Home » Languages » English (Sr. Secondary) » Essay, Paragraph or Speech on “National Rural Employment Guarantee Act NREGA” Complete Essay, Speech for Class 10, Class 12 and Graduation and other classes.

Essay, Paragraph or Speech on “National Rural Employment Guarantee Act NREGA” Complete Essay, Speech for Class 10, Class 12 and Graduation and other classes.

National Rural Employment Guarantee Act(NREGA)

Nearly Three-fourths of India’s population lives in rural areas. Employment for rural people is a subject that requires serious thought from the Central and State Governments and civil society as key component of actions and initiatives aiming at achievement of the goals of development by 2020. Education and employment are two of the most powerful weapons to fight against rural poverty and achieve sustainable development. In this direction the National Rural Employment Guarantee Act (NREGA) is a major revolutionary step. Therefore, the objective of the National Rural Employment Guarantee Scheme is to enhance the livelihood security of people in rural areas by generating wage employment through works that develop the infrastructure base of that area.

The NREGA was enacted in Sept. 2005 and brought into force on Feb. 2, 2006 initially among 200 most backward districts, with the objective of providing 100 days of guaranteed unskilled wage employment to each rural household opting for it. It works a paradigm shift and stands out among the plethora of wage emIployment programmes, as it bestows a legal right and guarantee to the rural population through an act of the Parliament and is not a scheme unlike the other wage employment programmes. The ongoing programmes of Sampoorna Grameen Rozgar Yojana (SGRY) and National Food for Work Programme (NFFWP) have been merged in NREGA.

The Union Government on Sept. 28, 2007 announced the extension of the National Rural Employment Guarantee Act (NREGA), which guarantees 100 days of wage employment to rural households, to all districts in the country. Congress MP Rahul Gandhi has approached Prime Minister Manmohan Singh and made request for the extension the scheme will cover the remaining 265 districts from April 1, 2008. With an initial allocation of Rs. 11,500 crore, the scheme was started in Feb. 2006 in 200 most backward districts having high Scheduled Castes and Scheduled Tribes population. An additional 130 districts were notified in 2007-08 and the budgetary allocation went up to Rs. 12,000 crore.

The NREGA would cover 200 districts of the country within five years. The focus of the Act is on works relating to water conservation, drought proofing, land development, flood control, protection and rural connectivity in terms of all weather roads, Each district has to prepare perspective plan for five years with a bottom up approach deriving from the needs of the local community.

The NREGA envisages strict vigilance and monitoring. Gram Sabha has the power of social audit . Local Vigilance and Monitoring Committees are to be set up to ensure the quality of works. Provisions for due representation in such committees for Schedule Caste (SC)/Schedule Tribe (ST), women has also been made. At least one-third of the beneficiaries are to be women. Key records such as muster rolls, asset registers and employment registers are to be maintained and public access to them ensured. The Act also envisages grievance redressal mechanism and helpline.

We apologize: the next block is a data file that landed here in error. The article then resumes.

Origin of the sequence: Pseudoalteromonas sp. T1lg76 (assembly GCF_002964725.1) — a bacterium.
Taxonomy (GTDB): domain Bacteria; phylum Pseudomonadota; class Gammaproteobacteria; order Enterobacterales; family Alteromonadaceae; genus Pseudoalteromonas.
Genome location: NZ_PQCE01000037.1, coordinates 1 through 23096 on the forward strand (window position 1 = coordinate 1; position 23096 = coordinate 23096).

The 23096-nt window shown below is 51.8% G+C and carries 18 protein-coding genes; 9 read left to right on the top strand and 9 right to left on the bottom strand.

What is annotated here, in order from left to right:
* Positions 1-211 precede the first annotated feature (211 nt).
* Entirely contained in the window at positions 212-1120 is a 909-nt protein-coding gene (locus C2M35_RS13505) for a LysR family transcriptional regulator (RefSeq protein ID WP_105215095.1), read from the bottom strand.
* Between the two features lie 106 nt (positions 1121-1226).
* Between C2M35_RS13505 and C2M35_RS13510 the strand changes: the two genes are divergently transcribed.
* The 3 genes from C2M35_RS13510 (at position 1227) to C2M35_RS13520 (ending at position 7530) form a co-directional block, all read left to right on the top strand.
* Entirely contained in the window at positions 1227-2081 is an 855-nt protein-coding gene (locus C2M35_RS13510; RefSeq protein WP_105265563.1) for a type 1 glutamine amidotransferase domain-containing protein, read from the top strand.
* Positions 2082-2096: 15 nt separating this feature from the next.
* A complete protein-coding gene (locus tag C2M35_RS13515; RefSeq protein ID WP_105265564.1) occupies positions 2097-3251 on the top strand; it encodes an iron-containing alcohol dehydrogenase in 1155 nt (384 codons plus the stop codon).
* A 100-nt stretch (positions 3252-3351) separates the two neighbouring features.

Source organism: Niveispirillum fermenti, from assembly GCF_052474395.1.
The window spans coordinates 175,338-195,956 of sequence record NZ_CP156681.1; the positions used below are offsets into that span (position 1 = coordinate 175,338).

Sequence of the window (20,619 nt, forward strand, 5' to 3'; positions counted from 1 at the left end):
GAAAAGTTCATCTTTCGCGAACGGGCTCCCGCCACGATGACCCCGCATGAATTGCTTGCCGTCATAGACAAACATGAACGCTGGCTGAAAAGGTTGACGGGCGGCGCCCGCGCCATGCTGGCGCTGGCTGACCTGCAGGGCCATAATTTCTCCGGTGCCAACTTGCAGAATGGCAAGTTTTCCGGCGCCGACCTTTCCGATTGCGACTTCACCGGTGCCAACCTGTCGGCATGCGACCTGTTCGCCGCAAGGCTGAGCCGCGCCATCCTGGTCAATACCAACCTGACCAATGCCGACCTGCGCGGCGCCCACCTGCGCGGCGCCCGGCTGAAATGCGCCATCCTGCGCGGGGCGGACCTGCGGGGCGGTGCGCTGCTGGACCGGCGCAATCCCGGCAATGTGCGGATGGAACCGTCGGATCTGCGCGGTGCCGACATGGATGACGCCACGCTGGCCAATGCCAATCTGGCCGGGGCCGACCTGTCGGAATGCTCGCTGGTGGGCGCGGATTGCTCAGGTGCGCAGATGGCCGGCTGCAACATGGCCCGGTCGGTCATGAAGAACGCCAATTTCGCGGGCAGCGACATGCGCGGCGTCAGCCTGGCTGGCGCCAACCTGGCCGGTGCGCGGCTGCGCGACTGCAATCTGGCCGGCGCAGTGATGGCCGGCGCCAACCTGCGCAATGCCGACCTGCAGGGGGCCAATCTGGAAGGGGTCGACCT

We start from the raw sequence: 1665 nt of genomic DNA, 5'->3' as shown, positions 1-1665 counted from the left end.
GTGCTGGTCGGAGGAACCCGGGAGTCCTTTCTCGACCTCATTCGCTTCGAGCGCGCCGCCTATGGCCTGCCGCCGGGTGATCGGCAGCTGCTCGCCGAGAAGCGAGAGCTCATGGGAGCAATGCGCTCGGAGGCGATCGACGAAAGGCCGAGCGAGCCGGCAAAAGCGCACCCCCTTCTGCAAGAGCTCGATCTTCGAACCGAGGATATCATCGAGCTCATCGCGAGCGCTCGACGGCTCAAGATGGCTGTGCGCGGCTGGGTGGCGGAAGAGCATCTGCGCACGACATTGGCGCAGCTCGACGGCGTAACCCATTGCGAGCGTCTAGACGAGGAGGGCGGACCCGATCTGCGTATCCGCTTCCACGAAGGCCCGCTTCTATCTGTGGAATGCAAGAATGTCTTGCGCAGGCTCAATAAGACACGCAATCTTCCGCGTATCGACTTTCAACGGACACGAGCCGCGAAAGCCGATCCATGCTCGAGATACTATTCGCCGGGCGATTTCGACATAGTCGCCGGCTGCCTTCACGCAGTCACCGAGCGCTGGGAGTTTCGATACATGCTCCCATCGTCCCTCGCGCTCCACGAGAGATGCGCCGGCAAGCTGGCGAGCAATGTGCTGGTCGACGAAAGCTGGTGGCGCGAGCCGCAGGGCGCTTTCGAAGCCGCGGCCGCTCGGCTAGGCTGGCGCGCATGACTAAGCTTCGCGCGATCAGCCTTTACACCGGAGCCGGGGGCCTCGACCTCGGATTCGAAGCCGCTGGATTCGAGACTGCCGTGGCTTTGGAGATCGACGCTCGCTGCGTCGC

There are startling differences in the levels of the NREGA employment in different States. Some State Governments have clearly decided to own the Act and have seized this opportunity to provide large scale employment to the rural poor at the cost of the Central Government, which foots about 90 per cent of the Act. Rajasthan was the best performer among all major States in 2006-07 in terms of employment generation per rural house-hold.

It is noticeable that the small State of Tripura in Northeastern India is also doing good, with 87 days of NGERA employment per rural household in 2006-07. In fact, in both States, employment generation under NREGA is already quite close to the upper limit of 100 days per rural household.

The Ministry of Rural Development has issued specific guide. lines on NREGA which evisage what must be done and what must not be done. Verification of eligibility is subject to only in terms of local residence and adult status, not economic status, verification to be completed within 15 days of application for registration is desirable. Whereas the registering only Below Poverty Line (BPL) families, refusing locally domiciled but migrant families and denying registration on the basis of gender, caste, creed, etc. and inordinate delay in verification are some inabilities of the programme.

The job card is the basic legal document valid for five years. It enables the registered household to demand guaranteed employment. Minimum wages for State agricultural labourers have to be paid unless the centre notifies a wage rate.

The NREGA has mandated that the share of women in the Act should be one-third. It is encouraging to note that at the all-India level, it is 40 per cent while in Tamil Nadu it has jumped to 81 per cent. If it is effectively implemented, it can reduce the economic dependence of women on men in rural India.

In fact, the key to this Act lies in the word ‘Guarantee’. There are many loopholes for interference from politicians. A guarantee seeks to take this power away from the hands of politicians. Undoubtedly the beginning has inspired hope in rebuilding rural society on the solid foundation of employment generation, empowerment of women and the much-needed infrastructure creation. And through meticulous examination of Government expenditure, officials can be held accountable. As awareness spreads, social auditing will hopefully lead to good governance in the rural areas across the country.

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